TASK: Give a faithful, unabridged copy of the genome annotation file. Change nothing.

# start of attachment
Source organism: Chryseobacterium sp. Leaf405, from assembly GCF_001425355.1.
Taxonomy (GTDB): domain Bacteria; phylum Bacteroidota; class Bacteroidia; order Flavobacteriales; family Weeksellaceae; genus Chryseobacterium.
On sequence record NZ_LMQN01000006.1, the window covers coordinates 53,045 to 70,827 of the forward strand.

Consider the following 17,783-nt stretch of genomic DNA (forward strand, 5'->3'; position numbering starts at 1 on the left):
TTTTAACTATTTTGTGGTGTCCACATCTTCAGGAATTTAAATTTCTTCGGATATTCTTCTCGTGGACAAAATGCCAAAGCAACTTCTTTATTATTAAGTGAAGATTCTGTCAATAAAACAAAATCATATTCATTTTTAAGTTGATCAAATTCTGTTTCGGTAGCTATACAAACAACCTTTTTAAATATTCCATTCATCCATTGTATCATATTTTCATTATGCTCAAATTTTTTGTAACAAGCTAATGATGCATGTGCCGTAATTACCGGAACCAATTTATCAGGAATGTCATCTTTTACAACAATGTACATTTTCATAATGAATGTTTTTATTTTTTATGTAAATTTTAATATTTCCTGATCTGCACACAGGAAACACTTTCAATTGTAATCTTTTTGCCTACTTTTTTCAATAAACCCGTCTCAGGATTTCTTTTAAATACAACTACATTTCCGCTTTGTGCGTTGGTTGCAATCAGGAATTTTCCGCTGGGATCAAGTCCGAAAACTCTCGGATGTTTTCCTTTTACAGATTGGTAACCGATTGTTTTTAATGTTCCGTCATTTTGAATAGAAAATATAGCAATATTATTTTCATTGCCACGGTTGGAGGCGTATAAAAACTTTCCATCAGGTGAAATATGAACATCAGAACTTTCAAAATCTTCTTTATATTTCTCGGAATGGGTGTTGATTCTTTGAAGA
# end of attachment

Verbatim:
Source organism: Chryseobacterium sp. Leaf405, from assembly GCF_001425355.1.
Taxonomy (GTDB): domain Bacteria; phylum Bacteroidota; class Bacteroidia; order Flavobacteriales; family Weeksellaceae; genus Chryseobacterium.
On sequence record NZ_LMQN01000006.1, the window covers coordinates 53,045 to 70,827 of the forward strand.

Consider the following 17,783-nt stretch of genomic DNA (forward strand, 5'->3'; position numbering starts at 1 on the left):
TTTTAACTATTTTGTGGTGTCCACATCTTCAGGAATTTAAATTTCTTCGGATATTCTTCTCGTGGACAAAATGCCAAAGCAACTTCTTTATTATTAAGTGAAGATTCTGTCAATAAAACAAAATCATATTCATTTTTAAGTTGATCAAATTCTGTTTCGGTAGCTATACAAACAACCTTTTTAAATATTCCATTCATCCATTGTATCATATTTTCATTATGCTCAAATTTTTTGTAACAAGCTAATGATGCATGTGCCGTAATTACCGGAACCAATTTATCAGGAATGTCATCTTTTACAACAATGTACATTTTCATAATGAATGTTTTTATTTTTTATGTAAATTTTAATATTTCCTGATCTGCACACAGGAAACACTTTCAATTGTAATCTTTTTGCCTACTTTTTTCAATAAACCCGTCTCAGGATTTCTTTTAAATACAACTACATTTCCGCTTTGTGCGTTGGTTGCAATCAGGAATTTTCCGCTGGGATCAAGTCCGAAAACTCTCGGATGTTTTCCTTTTACAGATTGGTAACCGATTGTTTTTAATGTTCCGTCATTTTGAATAGAAAATATAGCAATATTATTTTCATTGCCACGGTTGGAGGCGTATAAAAACTTTCCATCAGGTGAAATATGAACATCAGAACTTTCAAAATCTTCTTTATATTTCTCGGAATGGGTGTTGATTCTTTGAAGA